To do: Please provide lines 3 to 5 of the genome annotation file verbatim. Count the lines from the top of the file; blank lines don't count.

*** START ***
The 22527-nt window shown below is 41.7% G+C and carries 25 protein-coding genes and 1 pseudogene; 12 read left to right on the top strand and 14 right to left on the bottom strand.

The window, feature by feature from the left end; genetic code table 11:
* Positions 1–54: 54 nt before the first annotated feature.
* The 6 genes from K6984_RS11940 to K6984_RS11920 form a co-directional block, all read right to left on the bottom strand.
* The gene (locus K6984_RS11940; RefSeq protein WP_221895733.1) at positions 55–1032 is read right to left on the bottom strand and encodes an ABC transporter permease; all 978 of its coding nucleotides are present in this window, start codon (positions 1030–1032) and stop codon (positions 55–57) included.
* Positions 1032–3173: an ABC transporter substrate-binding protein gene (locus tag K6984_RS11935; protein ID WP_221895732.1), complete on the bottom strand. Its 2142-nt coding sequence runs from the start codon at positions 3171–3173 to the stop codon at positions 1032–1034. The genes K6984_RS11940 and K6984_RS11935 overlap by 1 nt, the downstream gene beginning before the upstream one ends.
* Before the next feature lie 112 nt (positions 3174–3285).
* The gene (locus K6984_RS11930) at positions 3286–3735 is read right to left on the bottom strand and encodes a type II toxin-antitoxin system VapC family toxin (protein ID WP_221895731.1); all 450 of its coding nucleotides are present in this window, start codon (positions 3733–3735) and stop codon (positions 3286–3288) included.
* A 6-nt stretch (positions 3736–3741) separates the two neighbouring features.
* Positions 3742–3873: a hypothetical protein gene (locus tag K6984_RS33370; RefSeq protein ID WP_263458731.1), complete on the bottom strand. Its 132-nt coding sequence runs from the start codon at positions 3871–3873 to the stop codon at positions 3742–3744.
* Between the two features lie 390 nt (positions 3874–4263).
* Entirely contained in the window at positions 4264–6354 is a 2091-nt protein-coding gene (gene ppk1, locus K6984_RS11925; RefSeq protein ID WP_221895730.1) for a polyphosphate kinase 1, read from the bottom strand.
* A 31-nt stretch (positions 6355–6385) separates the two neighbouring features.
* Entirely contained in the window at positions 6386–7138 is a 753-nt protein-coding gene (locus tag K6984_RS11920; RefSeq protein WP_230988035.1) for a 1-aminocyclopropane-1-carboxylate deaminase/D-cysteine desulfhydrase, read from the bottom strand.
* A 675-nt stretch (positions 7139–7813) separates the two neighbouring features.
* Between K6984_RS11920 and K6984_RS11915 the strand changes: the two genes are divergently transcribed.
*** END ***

* Positions 1–54: 54 nt before the first annotated feature.
* The 6 genes from K6984_RS11940 to K6984_RS11920 form a co-directional block, all read right to left on the bottom strand.
* The gene (locus K6984_RS11940; RefSeq protein WP_221895733.1) at positions 55–1032 is read right to left on the bottom strand and encodes an ABC transporter permease; all 978 of its coding nucleotides are present in this window, start codon (positions 1030–1032) and stop codon (positions 55–57) included.